Downdraft. Fog. Freezing rain. Sub-zero temperatures. High winds. Hail storm. Ice. Snow. Tornados. Torrential rain. If you've ever tried navigating down an icy mountain pass with 80,000 pounds of vehicle pushing you from behind, you'll know a level of stress that most people can't even comprehend in their daily job.

Enormous responsibility

As drivers, we can never switch off. It starts when you formulate your route plan to avoid restricted roads and low bridges. We need to secure freight for transport and perform pre-trip and post-trip inspections. The job requires us to be constantly aware of our immediate surroundings, the speed limits, the road signs, the actions of other drivers, the traffic and the weather conditions. We have to communicate our trip status, complete our log books, inspect and maintain our vehicles and equipment in compliance with industry standards and protocols. Meanwhile we have to monitor freight during transport, making sure it is not lost, damaged or stolen. Don't forget that we also have to plan and implement response strategy in an emergency or after a vehicle or equipment failure.

High risk profession

Because of the potential for traffic accidents, heavy and tractor-trailer truck drivers have one of the highest rates of injuries and illnesses of all occupations. Add to that the stress of personal liability for causing death, serious injury or harming others, damage to property, loss or damage of freight, and the ever-present fear of violating a long list of Federal, State, and local government rules and regulations.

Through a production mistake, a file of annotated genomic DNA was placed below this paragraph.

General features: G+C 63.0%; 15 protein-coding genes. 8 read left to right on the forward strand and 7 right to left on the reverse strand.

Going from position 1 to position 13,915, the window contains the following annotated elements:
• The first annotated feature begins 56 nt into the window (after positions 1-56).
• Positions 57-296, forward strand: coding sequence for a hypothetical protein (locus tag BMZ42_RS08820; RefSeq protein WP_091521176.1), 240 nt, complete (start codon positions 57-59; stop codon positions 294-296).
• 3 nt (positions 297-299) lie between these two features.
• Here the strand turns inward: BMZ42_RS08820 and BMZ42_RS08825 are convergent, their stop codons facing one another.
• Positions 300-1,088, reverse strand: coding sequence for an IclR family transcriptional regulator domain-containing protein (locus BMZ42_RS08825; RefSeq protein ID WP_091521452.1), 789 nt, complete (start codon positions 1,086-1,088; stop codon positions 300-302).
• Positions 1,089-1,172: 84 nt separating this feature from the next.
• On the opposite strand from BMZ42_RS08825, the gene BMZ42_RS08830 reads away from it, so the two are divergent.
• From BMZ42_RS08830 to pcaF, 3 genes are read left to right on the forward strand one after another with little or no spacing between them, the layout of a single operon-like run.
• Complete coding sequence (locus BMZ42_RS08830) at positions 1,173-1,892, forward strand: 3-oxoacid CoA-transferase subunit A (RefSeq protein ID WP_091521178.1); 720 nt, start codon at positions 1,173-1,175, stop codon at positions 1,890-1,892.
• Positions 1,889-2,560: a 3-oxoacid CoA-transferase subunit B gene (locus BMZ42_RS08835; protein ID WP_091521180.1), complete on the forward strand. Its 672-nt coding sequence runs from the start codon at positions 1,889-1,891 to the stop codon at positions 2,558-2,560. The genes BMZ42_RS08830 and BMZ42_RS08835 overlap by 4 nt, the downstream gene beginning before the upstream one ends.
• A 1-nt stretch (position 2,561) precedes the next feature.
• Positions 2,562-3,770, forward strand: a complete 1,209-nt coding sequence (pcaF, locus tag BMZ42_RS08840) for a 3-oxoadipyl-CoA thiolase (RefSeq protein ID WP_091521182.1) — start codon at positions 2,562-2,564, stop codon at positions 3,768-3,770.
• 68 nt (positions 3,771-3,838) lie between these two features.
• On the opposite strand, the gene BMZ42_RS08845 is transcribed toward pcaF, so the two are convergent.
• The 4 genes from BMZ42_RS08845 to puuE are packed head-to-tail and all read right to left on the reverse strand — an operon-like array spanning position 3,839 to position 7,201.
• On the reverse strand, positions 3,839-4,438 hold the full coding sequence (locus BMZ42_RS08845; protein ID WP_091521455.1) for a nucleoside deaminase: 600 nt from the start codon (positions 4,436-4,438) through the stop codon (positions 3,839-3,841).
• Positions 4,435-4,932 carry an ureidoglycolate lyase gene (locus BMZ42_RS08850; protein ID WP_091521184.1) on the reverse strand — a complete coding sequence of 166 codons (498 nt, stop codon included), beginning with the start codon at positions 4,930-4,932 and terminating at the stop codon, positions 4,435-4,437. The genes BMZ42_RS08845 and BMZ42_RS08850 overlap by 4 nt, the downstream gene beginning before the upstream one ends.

Inadequate pay

The average pay for an OTR driver is less than $3,959 gross per month in the first two years. After five years this might rise to between $5,886 to $7,000 gross per month. When compared to the US median household income $4,709 gross per year (in 2015) this might sound okay. But when you consider that the average monthly cost of living for a four-person family in 20 major US cities ranges from $5,051 in Houston, TX to $6,000 in Chicago and $8,227 in New York City, our paychecks are grossly inadequate.

With the stress, the responsibility, the personal sacrifices, and high risk of driving a truck we deserve to be fairly compensated. Especially when you consider that trucking is a $7 Billion industry and our services are essential to the functioning of the American economy. We should be able to make a living wage with the ability to save just a little for emergencies and retirement, instead of living paycheck to paycheck.

As Albert Einstein said: "No problem can be solved from the same level of consciousness that created it." As drivers we need to radically overhaul the system to ensure that we're no longer caught in this loop of insanity.

But there is a way out. If you want to learn more about how to smash the system and turn driving into the respected career it should be, subscribe to Truckonomics today.

About the author

Truckonomics Media

I live the life of a long-haul truck driver. For $0.54 per mile, I drive a class 8 commercial truck 165,464 miles a year in any weather, day or night, across all 48 states of the continental USA pulling a 53-foot-long, climate-controlled trailer loaded full of freight.